Book Reviews · harry potter · In Theaters · reading challenge · Recap · Summary

Snap Review: A Man Called Ove

Title: A Man Called Ove

My rating: 4/5

Synopsis:

A grumpy yet loveable man finds his solitary world turned on its head when a boisterous young family moves in next door.
Meet Ove. He’s a curmudgeon, the kind of man who points at people he dislikes as if they were burglars caught outside his bedroom window. He has staunch principles, strict routines, and a short fuse. People call him the bitter neighbor from hell, but must Ove be bitter just because he doesn’t walk around with a smile plastered to his face all the time?
Behind the cranky exterior there is a story and a sadness. So when one November morning a chatty young couple with two chatty young daughters move in next door and accidentally flatten Ove’s mailbox, it is the lead-in to a comical and heartwarming tale of unkempt cats, unexpected friendship, and the ancient art of backing up a U-Haul. All of which will change one cranky old man and a local residents’ association to their very foundations.

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Book Reviews · reading challenge · Recap · Summary

Book Review: The Beauty of the Fall by Rich Marcello

Title: The Beauty of the Fall

Author: Rich Marcello

Published: 2016

Pages: 358

Genre: Fiction, Literary Fiction

Format: Print copy mailed by author in exchange for an honest review

My rating: 3/5

Synopsis:

Dan Underlight, a divorced, workaholic technology executive, suffers lingering grief over the death of his ten-year-old son, Zack. When Dan’s longtime friend and boss, Olivia Whitmore, fires Dan from RadioRadio, the company that he helped create, he crashes and isolates himself.
Willow, a poet and domestic violence survivor, helps Dan regain his footing. With her support, Dan ventures on a pilgrimage of sorts, visiting Fortune 500 companies to flesh out a software start-up idea. When Dan returns home with a fully formed vision, he recruits the help of three former RadioRadio colleagues and starts Conversationworks, a company he believes will be at the vanguard of social change.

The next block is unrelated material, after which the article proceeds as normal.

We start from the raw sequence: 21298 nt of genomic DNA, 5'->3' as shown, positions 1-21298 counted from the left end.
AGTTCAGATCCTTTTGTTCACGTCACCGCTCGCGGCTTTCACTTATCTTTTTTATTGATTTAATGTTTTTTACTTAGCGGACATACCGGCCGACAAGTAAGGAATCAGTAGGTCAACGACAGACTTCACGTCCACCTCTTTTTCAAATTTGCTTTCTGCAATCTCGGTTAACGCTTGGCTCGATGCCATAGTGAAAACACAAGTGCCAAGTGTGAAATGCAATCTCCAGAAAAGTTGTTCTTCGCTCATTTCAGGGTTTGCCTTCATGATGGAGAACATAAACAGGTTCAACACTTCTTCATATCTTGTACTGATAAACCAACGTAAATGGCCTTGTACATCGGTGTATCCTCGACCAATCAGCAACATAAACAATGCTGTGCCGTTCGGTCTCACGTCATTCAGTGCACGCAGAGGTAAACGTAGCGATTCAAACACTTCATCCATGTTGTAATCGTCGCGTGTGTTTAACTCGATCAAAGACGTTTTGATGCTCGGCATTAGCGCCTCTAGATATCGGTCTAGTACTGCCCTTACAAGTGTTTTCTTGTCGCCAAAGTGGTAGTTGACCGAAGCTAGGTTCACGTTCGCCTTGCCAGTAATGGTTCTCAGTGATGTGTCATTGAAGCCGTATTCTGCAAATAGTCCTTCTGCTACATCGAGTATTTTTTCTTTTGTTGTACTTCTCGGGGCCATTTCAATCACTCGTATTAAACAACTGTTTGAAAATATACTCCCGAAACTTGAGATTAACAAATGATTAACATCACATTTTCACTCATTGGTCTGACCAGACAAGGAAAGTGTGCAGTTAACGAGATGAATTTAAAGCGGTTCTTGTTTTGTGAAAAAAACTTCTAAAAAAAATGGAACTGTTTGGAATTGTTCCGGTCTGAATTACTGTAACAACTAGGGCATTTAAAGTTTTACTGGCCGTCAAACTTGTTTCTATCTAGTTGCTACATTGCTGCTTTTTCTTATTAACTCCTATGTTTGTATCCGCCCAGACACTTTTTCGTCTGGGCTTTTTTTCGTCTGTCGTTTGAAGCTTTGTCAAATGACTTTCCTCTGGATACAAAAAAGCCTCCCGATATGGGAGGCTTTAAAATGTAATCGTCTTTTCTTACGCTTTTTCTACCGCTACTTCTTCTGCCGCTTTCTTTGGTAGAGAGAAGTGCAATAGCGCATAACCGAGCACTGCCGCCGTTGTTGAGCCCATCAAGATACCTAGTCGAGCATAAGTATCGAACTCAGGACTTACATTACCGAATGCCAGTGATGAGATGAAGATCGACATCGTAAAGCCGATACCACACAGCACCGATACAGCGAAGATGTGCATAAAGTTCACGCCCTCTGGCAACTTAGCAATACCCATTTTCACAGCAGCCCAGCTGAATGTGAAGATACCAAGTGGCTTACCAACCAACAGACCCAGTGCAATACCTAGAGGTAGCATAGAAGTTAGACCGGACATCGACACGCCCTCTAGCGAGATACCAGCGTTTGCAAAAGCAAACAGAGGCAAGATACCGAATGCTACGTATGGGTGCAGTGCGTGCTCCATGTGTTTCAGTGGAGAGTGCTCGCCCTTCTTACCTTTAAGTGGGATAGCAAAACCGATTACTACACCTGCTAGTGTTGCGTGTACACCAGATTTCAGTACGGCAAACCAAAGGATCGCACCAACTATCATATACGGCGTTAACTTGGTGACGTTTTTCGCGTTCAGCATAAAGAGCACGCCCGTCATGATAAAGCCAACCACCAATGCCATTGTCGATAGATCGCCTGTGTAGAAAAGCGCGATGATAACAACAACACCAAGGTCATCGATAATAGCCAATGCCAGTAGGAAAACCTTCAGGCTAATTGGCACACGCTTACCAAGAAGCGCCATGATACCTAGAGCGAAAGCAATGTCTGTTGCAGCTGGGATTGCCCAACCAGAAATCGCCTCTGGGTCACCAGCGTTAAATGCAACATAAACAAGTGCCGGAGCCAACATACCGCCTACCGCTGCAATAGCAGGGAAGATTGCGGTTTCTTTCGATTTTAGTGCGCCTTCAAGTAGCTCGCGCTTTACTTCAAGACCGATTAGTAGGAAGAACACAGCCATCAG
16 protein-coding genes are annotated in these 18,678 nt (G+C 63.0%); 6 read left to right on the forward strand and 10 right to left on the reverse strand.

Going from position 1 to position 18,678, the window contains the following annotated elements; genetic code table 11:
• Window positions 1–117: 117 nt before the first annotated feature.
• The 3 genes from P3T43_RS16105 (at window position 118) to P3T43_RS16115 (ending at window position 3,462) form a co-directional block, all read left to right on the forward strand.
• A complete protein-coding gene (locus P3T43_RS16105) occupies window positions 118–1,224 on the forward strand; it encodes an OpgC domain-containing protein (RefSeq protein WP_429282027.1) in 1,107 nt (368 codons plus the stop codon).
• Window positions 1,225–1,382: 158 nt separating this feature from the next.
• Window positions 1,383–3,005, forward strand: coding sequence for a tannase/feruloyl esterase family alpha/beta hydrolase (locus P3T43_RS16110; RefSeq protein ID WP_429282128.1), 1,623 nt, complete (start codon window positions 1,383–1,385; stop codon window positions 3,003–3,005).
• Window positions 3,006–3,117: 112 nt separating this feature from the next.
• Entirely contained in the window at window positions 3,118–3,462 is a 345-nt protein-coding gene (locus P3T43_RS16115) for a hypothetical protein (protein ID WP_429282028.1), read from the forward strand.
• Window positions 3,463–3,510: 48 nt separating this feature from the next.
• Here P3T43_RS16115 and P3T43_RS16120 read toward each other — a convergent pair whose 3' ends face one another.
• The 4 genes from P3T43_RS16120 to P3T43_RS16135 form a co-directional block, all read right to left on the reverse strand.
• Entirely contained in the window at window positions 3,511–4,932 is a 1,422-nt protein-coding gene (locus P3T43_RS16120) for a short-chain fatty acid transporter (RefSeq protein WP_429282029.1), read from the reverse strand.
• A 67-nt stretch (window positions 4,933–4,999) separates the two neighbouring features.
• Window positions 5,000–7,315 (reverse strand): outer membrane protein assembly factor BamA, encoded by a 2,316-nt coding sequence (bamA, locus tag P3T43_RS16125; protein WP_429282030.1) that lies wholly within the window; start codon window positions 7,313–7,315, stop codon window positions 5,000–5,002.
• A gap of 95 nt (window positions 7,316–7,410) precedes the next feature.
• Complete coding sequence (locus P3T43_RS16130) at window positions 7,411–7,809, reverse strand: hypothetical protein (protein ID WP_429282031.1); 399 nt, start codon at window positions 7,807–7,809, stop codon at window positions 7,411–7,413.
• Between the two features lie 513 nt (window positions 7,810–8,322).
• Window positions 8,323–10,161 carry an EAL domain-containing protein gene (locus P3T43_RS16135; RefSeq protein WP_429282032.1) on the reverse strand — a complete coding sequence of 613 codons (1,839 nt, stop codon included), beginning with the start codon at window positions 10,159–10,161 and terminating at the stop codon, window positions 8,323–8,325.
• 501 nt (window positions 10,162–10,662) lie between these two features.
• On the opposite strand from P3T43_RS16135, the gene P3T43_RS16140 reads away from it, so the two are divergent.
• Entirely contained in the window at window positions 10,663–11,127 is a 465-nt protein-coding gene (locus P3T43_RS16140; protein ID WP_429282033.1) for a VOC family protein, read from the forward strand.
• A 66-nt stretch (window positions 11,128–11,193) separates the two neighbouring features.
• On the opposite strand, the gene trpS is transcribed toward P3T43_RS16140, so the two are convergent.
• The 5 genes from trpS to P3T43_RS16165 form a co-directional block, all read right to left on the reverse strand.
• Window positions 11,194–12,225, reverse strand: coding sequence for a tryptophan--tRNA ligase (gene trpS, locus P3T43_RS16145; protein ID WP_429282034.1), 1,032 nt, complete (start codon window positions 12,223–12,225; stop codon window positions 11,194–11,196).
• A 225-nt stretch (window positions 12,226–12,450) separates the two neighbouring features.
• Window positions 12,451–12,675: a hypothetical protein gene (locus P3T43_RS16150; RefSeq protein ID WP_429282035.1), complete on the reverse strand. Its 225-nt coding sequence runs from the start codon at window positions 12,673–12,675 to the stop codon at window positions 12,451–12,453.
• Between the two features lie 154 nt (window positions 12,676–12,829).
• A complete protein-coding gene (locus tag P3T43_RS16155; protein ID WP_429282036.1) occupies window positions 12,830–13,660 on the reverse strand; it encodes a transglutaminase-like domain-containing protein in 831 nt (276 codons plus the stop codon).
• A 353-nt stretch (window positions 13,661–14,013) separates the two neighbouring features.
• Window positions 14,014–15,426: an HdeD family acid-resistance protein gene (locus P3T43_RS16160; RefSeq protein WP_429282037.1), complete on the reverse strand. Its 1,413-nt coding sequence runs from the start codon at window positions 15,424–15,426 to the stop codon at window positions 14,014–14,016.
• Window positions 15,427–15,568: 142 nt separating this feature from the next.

Guided by Dan’s generative leadership, Conversationworks enjoys some early successes, but its existence is soon threatened on multiple fronts. Will Dan survive the ensuing corporate battles and realize the potential of his company? Or will he be defeated by his enemies and consumed by his grief?


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Book Reviews · reading challenge

Book Review: Thompson Road by Scott Wyatt

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Title: Thompson Road

Author: Scott Wyatt

Published: 2015

Pages: 274

Genre: Historical Fiction

Format: PDF Advanced Review Copy from the Author

My rating:  4/5

Reading Challenge: A book set in high school

Review:

“A sweeping, coming of age romance set in the Pacific Northwest on the brink of WWII. Rejected by classmate and talented swing dancer Sally Springs, high school quarterback Raleigh Starr remains desperate to win her heart. While walking home on Thompson Road, he catches sight of Mona Garrison dancing at her bedroom window. He is mesmerized.

Determined to dazzle Sally, Raleigh convinces the shy sixteen year old to compete with him in a swing dance contest. After he is swept up in the war, Raleigh realizes too late what Mona has always known: that they are perfect for each other…but he is unaware of the terrible price she has paid for his attention. Thompson Road is a poignant, tender story that reminds us of the power of first love.”

A series of unfortunate events is how I can describe this novel for the two main characters: Raleigh and Mona. The novel is broken into several imperative years of coming of age and growth between both of the inhabitants of Thompson Road – the first time they met, high school, war times, post-war, and full adulthood. Each of which could be individual stories of their own. Along the way, I could feel the development each of the characters were going through, especially with the unthinkable challenges they faced. Toward the later stages of their story, there were so many times that I exclaimed words of doubt, fear, and anxiety as the punches kept on coming for Raleigh and Mona –  a pair that unmistakably pulls sympathy as a major emotion out of us readers.